headline risk is poison for pharma and biotech

With yesterday’s 300-point collapse, the Dow is now down 7.3 percent since January 1st. Other indexes have cratered as well. The smaller company Russell 2000 has shed over 11 percent.  In the midst of this carnage, investors are understandably searching for “safe haven” stocks that generate dividends, are inexpensive, and offer less volatility than the overall market. Unfortunately, these ports in the storm are few and far between at the moment. People are looking for any excuse to sell stocks right now, which means anyone looking to buy has to be particularly sensitive to headline risk.

Today no sector faces greater headline risk than the biotechnology and pharmaceutical space, especially companies that have engaged in price gouging. In this toxic environment, names like Valeant, Shire, Vertex, BioMarin, and others are the financial equivalent of the Zika virus.

On Thursday, the House Committee on Oversight and Government Reform will hold hearings to investigate exorbitant drug price increases. The committee’s ranking Democrat, Maryland Congressman Elijah Cummings, and other committee members will grill Valeant’s interim CEO Howard Schiller. The management of Turing Pharma–which first made headlines last fall for astronomically jacking up prices on an obscure but important medicine–will also be questioned. News outlets will broadcast the hearings far and wide, and company stocks could very well drop, some precipitously, as negative sound bytes make their way through the media.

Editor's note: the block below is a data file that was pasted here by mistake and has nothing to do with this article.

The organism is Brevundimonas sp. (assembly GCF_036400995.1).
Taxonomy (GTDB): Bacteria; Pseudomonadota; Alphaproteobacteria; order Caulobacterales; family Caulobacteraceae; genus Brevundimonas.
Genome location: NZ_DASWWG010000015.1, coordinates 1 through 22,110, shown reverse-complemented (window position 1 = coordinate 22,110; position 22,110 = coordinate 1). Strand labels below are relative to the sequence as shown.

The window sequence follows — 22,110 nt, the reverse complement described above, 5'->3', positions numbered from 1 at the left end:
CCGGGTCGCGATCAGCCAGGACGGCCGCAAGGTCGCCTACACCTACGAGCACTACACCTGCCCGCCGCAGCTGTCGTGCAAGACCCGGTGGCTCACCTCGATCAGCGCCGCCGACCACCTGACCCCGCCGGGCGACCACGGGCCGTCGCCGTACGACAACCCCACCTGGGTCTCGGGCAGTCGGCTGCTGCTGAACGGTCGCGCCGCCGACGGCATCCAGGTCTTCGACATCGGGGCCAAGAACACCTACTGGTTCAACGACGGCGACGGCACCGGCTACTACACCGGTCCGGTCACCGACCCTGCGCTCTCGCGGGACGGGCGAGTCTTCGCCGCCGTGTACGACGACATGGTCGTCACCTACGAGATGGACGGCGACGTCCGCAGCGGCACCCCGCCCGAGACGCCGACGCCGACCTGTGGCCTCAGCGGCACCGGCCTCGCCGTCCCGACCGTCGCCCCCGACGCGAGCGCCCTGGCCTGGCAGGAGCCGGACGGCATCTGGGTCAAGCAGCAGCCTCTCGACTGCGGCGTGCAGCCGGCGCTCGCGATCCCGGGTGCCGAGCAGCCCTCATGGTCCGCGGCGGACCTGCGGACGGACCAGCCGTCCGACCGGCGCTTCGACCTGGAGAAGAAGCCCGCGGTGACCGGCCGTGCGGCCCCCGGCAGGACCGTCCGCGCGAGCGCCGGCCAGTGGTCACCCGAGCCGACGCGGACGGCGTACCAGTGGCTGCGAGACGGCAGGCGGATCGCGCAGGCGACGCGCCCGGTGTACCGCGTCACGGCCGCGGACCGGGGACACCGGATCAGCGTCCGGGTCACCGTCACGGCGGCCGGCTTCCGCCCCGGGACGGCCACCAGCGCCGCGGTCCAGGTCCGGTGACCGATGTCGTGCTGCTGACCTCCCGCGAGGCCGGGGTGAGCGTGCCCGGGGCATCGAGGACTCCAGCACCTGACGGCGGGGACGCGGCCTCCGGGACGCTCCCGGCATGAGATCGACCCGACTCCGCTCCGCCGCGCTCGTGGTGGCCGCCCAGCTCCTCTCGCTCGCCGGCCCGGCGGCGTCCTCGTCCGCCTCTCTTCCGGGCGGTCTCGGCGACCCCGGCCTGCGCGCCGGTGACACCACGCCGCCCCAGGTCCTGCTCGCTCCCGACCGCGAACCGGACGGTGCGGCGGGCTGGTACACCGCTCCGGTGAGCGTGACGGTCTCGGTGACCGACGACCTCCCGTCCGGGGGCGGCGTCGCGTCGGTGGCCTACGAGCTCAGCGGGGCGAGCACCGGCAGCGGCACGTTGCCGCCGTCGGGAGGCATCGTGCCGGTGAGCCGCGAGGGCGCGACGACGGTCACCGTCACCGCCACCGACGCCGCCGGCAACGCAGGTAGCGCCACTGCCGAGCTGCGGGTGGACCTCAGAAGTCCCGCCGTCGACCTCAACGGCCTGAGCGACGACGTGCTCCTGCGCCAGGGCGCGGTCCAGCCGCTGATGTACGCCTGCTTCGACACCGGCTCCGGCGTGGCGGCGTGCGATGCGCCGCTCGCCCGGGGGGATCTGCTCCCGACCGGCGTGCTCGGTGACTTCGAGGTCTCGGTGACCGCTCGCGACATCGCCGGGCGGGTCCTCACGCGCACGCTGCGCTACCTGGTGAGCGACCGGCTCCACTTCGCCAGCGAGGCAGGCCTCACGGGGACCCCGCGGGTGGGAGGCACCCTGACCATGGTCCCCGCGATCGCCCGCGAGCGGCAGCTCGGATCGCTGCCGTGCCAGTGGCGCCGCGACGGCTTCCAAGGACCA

Politicians will take every opportunity to exacerbate this negative publicity. The presidential campaign is just starting to heat up and nothing gets attention like exposing corporate greed. At a recent town hall Hillary Clinton read a note about a Valeant migraine medication that cost 356 percent more than it did a year earlier. Hillary did not mince words. “This is predatory pricing, it is unjustified, it is wrong,” she said, adding, “I’m going after them, we are going to stop this.”

Guess what?  Hillary is right. I’ve made no secret about my disgust for Valeant’s now publicized “buy and burn” strategy of acquiring smaller drug companies and axing research and development spending while ripping prices higher. Since Clinton first raised the issue of drug prices back in September, Valeant has garnered more bad press for its secret use of specialty pharmacies. The company’s sales force instructed doctors to get patients to buy Valeant drugs from those pharmacies so that the ultimate payer–either a for profit insurer or Medicaid and Medicare—would be coerced to pay for high priced Valeant drugs even when less expensive and equally efficacious alternatives existed.

What has disgusted me even more than Valeant’s business practices is the investment community’s defense of the company. Numerous high profile firms hold large stakes in Valeant. Bill Ackman’s Pershing Square, Jeff Ubbin’s Valueact, Steve Mandel’s Lone Pine Capital and Glenn Greenberg’s Brave Warrior Advisors all own millions of shares. When news of these transgressions came to light, I assumed these wealthy managers would denounce the company and exit their positions. I was wrong. One after another, they defended Valeant. None (to my knowledge) unloaded their holdings. Unbelievably, Ackman increased his stake in the company and, in his annual letter, blamed “attacks by short-sellers and the termination of a distribution agreement” for its stock’s decline. Wow.

Valeant deserves all of the negative press it receives. It massively overcharges taxpayers for drugs. Hopefully, Congress instructs Medicare and Medicaid, whenever possible, to help patients buy anything but Valeant drugs. And hopefully state and municipal pensions redeem all of their money from firms/funds that continue to own stocks in predatory drug companies. These are businesses that prey on the sick and the ill-informed. And fund managers who own their stocks are doing the same.


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  1. Pingback: headline risk is still poison for these stocks | the confessions of a contrarian investor

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